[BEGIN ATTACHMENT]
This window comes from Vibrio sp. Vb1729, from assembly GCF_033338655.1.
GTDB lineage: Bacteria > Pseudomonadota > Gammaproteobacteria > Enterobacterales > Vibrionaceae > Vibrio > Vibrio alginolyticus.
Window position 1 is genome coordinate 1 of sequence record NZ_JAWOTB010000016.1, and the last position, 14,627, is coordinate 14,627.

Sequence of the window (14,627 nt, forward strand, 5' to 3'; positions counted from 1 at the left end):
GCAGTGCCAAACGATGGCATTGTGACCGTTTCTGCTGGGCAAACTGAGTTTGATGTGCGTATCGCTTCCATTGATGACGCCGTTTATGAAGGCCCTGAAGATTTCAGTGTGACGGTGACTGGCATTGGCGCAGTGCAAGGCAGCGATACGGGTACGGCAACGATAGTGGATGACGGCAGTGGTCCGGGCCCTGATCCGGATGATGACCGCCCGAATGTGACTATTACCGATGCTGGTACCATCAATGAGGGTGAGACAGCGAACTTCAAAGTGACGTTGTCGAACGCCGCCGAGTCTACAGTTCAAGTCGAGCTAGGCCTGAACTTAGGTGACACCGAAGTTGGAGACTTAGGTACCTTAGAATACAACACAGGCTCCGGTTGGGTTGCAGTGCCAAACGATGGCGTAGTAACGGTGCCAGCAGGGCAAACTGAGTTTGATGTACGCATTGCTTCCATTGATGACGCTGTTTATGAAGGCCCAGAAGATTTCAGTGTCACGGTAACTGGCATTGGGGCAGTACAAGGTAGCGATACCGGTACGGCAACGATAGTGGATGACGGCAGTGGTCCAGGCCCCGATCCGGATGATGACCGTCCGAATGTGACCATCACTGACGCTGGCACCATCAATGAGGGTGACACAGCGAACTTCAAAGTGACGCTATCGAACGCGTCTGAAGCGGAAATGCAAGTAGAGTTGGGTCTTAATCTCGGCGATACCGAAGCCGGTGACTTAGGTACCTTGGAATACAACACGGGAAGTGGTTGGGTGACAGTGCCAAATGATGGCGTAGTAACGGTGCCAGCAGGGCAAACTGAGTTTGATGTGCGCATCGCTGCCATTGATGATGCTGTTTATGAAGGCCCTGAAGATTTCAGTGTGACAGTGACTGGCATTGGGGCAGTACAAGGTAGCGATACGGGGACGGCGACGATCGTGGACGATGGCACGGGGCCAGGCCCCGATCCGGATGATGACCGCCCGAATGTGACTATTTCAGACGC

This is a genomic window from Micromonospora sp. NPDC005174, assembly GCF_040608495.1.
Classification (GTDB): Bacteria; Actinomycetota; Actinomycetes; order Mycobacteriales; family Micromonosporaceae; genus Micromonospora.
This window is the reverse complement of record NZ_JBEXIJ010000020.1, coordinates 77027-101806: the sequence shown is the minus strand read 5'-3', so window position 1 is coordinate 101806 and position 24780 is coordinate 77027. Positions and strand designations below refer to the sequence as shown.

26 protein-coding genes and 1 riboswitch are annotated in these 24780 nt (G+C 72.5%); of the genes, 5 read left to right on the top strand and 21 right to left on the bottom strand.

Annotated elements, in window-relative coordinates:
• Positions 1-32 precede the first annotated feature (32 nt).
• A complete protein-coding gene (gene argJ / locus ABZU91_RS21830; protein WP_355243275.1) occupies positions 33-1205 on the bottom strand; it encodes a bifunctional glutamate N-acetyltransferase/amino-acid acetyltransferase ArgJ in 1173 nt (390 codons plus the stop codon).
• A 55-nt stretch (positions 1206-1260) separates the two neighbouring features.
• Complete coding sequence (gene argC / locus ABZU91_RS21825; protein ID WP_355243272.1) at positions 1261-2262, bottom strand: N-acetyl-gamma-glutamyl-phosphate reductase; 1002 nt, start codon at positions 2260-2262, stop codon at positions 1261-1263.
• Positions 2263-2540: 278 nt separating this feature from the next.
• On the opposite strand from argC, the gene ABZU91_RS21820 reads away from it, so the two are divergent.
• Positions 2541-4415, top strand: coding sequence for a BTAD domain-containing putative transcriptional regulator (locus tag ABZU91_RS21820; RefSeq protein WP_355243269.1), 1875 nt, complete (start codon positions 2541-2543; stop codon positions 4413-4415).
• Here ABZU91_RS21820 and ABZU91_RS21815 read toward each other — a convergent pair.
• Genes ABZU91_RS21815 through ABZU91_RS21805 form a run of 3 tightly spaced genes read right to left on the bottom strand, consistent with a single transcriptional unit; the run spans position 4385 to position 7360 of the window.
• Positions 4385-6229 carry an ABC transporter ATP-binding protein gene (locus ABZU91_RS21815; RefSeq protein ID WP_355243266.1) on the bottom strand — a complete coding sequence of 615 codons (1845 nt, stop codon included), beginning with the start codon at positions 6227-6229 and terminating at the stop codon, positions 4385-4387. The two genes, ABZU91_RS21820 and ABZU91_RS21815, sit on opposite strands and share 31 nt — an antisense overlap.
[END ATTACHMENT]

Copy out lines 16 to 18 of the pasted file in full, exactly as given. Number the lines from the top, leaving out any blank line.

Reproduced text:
• On the opposite strand from argC, the gene ABZU91_RS21820 reads away from it, so the two are divergent.
• Positions 2541-4415, top strand: coding sequence for a BTAD domain-containing putative transcriptional regulator (locus tag ABZU91_RS21820; RefSeq protein WP_355243269.1), 1875 nt, complete (start codon positions 2541-2543; stop codon positions 4413-4415).
• Here ABZU91_RS21820 and ABZU91_RS21815 read toward each other — a convergent pair.